Imágenes de páginas
PDF

VI

Plate 18

Wh1te. — Inouye Inseki.
Black. — Yasui Shintetsu.

Played December, 1835. No handicaps were given. This game is from a Japanese work called "Kachi Sei Kioku." The notes are taken from Korschelt, and as in the previous instance involve the repetition of some things that have been touched on in the preceding chapters.

Black

1. R16.

3. Q.3. 6. C4.

7. Q.5. This may be the best play under the circumstances. The secure position Q.3-Q.5 supports the advance posts at C 4 and R 16 in equal measure.

9. P16.

11. Q.15. 13. P15. 16. R 14. 17. Q.13.

Wh1te

2. D 17.
4. P17.

6. C 14. Just as good as D 15,
which we already know.
8. Q.14.

10. Q.16.
12. Q.,7."
14. R 15.
16. S 15.

18. N 17. The eighth stone played at Q 14 cannot be saved. If White attempts to save it, the following would be the continuation:

[merged small][ocr errors][ocr errors][ocr errors][merged small][merged small]

Japanese expression "Shicho.") 19. P 14. Takes. S 14 prob- 20. S 16. ably would have been better, because it would have retained the "Sente" for Black; that is to say, a play which the opponent is compelled to answer, or otherwise sustain too great a loss. Had Black played at S 14, White must have answered at S 16, in order not to lose the stones at R 15-S 15, and also the corner, which is worth about fourteen " Me." To White's play at S 16 Black would probably have answered at R 12 and thus obtained a secure position.

[ocr errors][graphic][merged small][ocr errors][ocr errors]
[graphic][ocr errors]

Black Wh1te

31. C 9. 32. L 3. White has established

the long line on D and allowed Black a large territory in order to be able to occupy L 3. If he had played there immediately in answer to Black's twenty-third move, then either L 3 or E 3 would have been in great danger.

33. D3. 34. D2.

36. C2. 36. D4.

37. C 3. M. L 5.

39. F3. 40. F2.

41. E 4. Black compels White 42. E 2. to take 41, in order to make good his escape.

43. G3. 44. F4.

46. G4. 46. F5.

47. G5. 48. K2.

49. F6. "Sente." 50. E 5. Takes.

51. J 2. 52. H7.

53. H6. 64. G7.

66. J 7. 66. P3.

57. P4. 68. O3.

59. Q2. 60. O4.

61. O 5. 62. N 5.

63. O 6. 64. K 7. An interesting attack

that determines the course of the game for a long time. 65 J 8, would mean abandoning the position on G-J (26 "Me"), but it would give an opportunity for a bold attack. If Black played 65, J 6, his stones would scarcely survive.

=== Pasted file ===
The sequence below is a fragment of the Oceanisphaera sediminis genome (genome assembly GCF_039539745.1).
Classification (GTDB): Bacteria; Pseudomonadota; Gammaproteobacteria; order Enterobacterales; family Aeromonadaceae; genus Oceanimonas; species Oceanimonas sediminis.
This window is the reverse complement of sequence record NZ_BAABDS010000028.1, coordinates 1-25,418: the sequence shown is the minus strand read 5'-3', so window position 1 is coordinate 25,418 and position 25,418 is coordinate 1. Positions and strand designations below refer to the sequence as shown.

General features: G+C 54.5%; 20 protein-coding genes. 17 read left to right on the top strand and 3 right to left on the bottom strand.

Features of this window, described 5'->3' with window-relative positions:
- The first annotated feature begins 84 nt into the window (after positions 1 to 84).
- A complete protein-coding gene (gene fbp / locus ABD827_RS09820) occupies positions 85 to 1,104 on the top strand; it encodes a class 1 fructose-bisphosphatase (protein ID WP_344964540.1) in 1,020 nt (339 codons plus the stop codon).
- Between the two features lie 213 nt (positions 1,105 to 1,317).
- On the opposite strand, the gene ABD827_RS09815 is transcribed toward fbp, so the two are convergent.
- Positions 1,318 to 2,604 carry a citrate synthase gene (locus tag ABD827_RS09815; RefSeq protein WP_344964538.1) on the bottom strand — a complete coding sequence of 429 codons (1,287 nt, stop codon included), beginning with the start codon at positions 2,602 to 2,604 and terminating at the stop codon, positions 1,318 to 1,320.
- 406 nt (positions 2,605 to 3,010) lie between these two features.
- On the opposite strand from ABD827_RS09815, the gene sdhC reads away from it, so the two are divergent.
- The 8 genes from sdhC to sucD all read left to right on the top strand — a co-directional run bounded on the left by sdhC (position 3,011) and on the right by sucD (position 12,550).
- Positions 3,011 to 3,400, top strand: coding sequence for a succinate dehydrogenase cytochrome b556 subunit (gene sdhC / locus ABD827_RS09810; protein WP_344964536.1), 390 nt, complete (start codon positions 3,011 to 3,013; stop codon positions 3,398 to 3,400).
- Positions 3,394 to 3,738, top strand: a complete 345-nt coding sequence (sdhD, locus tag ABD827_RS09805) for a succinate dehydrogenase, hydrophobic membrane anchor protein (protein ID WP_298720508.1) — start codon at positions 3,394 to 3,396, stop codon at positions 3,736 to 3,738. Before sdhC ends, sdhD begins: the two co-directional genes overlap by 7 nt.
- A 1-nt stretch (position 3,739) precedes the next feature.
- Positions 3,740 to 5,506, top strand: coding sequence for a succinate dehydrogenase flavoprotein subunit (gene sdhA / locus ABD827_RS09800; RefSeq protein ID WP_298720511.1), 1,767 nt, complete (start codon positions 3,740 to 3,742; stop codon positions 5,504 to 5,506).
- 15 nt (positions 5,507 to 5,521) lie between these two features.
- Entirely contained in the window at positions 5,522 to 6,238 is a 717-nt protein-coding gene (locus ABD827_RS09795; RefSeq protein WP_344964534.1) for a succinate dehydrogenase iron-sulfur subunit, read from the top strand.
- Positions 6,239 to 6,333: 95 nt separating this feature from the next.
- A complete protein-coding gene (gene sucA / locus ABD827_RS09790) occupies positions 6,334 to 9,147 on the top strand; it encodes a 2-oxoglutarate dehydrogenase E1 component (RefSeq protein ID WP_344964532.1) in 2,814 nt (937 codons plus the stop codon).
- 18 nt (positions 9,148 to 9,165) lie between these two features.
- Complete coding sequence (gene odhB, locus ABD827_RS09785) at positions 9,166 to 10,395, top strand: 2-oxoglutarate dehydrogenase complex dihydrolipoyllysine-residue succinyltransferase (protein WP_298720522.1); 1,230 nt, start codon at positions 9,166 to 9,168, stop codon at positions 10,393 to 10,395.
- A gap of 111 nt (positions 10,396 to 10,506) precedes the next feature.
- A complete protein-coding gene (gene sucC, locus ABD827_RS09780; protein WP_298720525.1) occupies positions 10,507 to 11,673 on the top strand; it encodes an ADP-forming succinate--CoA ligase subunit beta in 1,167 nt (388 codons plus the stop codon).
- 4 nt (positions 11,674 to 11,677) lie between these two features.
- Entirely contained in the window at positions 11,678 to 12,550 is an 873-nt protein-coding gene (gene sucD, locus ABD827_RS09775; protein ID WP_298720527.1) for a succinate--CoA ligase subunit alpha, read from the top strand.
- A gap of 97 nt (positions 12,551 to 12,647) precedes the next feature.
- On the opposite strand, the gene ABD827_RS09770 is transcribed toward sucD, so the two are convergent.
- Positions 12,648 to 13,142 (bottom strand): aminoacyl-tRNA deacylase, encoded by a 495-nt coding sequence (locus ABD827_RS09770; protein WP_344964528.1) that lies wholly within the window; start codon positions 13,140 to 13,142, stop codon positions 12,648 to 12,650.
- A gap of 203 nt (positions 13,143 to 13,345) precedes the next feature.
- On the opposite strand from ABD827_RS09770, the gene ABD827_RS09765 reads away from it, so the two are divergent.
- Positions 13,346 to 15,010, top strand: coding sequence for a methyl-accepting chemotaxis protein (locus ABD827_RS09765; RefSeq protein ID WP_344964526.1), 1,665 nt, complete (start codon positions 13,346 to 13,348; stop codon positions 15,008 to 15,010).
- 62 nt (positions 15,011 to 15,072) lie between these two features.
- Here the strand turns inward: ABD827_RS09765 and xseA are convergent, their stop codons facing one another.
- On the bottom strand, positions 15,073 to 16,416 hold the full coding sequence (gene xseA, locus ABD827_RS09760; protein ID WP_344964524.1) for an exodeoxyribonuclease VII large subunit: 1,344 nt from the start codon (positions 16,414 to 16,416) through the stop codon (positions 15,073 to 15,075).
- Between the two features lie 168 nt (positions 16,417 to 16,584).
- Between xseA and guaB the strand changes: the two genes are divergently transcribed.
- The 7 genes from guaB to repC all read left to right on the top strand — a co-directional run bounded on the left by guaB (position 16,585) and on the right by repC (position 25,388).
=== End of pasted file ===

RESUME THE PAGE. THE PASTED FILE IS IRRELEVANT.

66. K 3. "Sente." White must 66. L 2.

Black

reply to it, or he would find himself without the necessary "Me" in that group.

67. K6.

69. L6.

71. K5. Avoids "Ko" and nevertheless assures a connection. 73. L7.

76. J 5.

77. K8.
79. or
81. L9.
83. 0 8.
86. K 11.

87. Q.10. 89. R 11.

91. S 10. Takes.

93. R 10. Q.12 would probably have been better; at all events it would have been surer, because it assures the connection by way of Pll after White has taken. If White does not take, but plays at P 11, his stones on the edge of the board will die.

96. L 11.

97. L 14.
99. K 13.
101. K 14.
103. S 14.
106. T 15.

107. On. It is certain that

[ocr errors]

68. J 8.

70. J 6. Takes. 72. N6.

74. K 4. Is played for the same reason as No. 66. 76. N7. 78. J 7. 80. N8. 82. J 10. 84. N 10.

86. R 10. Now the effect of the mistake at move 19 begins to be apparent.

88. Q.11.

90. R 12.

92. S 11.

94. M 11. This move separates P 14 from K 11, and is at the same time "Sente" as regards the black stones near K, because if Black does not answer, these stones would be cut off by WK 10. Moves Nos. 98, 100, and 102 isolate the black stones in the neighborhood of P 14.

96. Q.12.

98. L13.

100. M 13.

102. M 14.

104. S 13.

106. N 15.

108. O 12.

« AnteriorContinuar »